How to drink gin: a helpful handbook

Whether you’re a first-time drinker or long-time admirer, there is a gin for every occasion and this helpful handbook hopes to help guide you towards the right one for your taste palate.

Gin is a drink that has absolutely soared in popularity over the past few years and for many it has been the perfect tonic to see them through the lockdown period, pun definitely intended! There were reportedly a monumental 73 million bottles of gin purchased by consumers in the UK in 2018 - and that was just for our staff Christmas party. Affectionately known as the ‘ginassaince’, the spirit has transformed from a drink you might enjoy with your parents every now and again, to the most popular tipple in bars and households across the country.


What is gin?

But what exactly is gin and what is it made from? Gin is actually very similar to vodka, in that they both begin with a neutral spirit of 96% ABV (alcohol by volume) that has been derived from grain, or another similar agricultural source. The difference with gin is that it is compounded with a plethora of different botanicals, or flavours, with the most prominent being the juniper berry. Fun fact for you – gin is believed to originate from the Dutch spirit ‘genever’, from which the phrase ‘Dutch courage’ was allegedly born.

How many types of gin are there?

There are four distinct types of gin. As with most things you could spend all day naming hundreds of different categories, but the four most recognised are London Dry, Plymouth, Old Tom and Genever (with ‘International Style’ sometimes acknowledged as an optional fifth).

London Dry gin is the most commonly regarded, and the kind that you will find in most G&Ts and martinis. Despite the name, it can be found in bars all over the world. You will find that these are aptly named as dry, but also aromatic, with a strong and distinctive juniper flavours coming through. The Berkshire Botanical Dry Gin is a prime example; crisp and delicate, distilled with hand-picked botanicals including juniper, grapefruit, sweet orange peel and Norway spruce. This can be found in The Luxury Gin Hamper, where it’s been expertly paired with Fentimans tonic and complimentary tastes, including delicious handmade fudge and gourmet popcorn.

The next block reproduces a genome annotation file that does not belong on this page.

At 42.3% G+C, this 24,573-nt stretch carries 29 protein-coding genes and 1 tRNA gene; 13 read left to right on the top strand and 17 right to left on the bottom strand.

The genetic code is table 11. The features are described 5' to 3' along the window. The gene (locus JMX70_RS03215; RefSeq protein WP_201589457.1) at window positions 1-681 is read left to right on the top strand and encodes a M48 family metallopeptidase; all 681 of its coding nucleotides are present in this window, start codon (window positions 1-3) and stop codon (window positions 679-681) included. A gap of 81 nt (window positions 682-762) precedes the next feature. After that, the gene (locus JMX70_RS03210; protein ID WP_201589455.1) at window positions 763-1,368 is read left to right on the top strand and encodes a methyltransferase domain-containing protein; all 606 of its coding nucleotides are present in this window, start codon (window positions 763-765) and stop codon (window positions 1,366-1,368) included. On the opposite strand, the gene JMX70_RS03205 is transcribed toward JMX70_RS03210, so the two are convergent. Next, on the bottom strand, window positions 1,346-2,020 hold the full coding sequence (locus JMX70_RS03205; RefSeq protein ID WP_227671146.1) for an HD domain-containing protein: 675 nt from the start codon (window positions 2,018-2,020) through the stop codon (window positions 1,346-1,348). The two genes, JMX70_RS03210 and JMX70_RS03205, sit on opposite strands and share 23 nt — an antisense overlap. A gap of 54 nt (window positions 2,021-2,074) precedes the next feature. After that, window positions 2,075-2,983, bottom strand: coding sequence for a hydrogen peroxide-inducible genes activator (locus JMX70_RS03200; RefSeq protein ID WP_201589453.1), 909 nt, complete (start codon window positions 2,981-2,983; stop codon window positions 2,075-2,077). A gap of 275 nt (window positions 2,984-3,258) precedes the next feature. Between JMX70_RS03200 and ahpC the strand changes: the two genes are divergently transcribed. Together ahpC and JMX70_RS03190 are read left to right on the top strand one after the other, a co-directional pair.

Plymouth, while a distinct type of gin, can only be produced in one distillery – one of the oldest in the UK at that. Any guesses as to where? In terms of its flavour, it’s noticeably drier than London gin, with a spicier finish and more citrus-focused taste.

‘Old Tom’ was the street name given for homemade, artificially sweetened gin in the 18th Century, which now represents those richer in flavour than London Dry, with citrusy sweetness and malty tones, used commonly in prohibition-era cocktails, like Tom Collins.

Last but not least comes Genever, the original style of gin, which has an even richer flavour than Old Tom; they are not so strongly flavoured with juniper and botanicals, so you likely won’t taste citrus at all with this style.

What to drink with gin?

Now that we have covered the origins, we can move on to more important things – like how to drink it.

There are hundreds of different combinations of gin drinks you can try out, so we’re going to share with you some of our favourites. As this post is in honour of its very own day, let’s start with tonic: the classic, undisputed champion of gin mixers and the perfect accompaniment to a London Dry. The vibrant and aromatic flavour of the gin is perfectly balanced by the bitterness of the quinine in tonic, resulting in a drink of bittersweet, zesty perfection. Included in each gin gift set on our site is tonic for a mixer, because we know better than to mess with a true classic.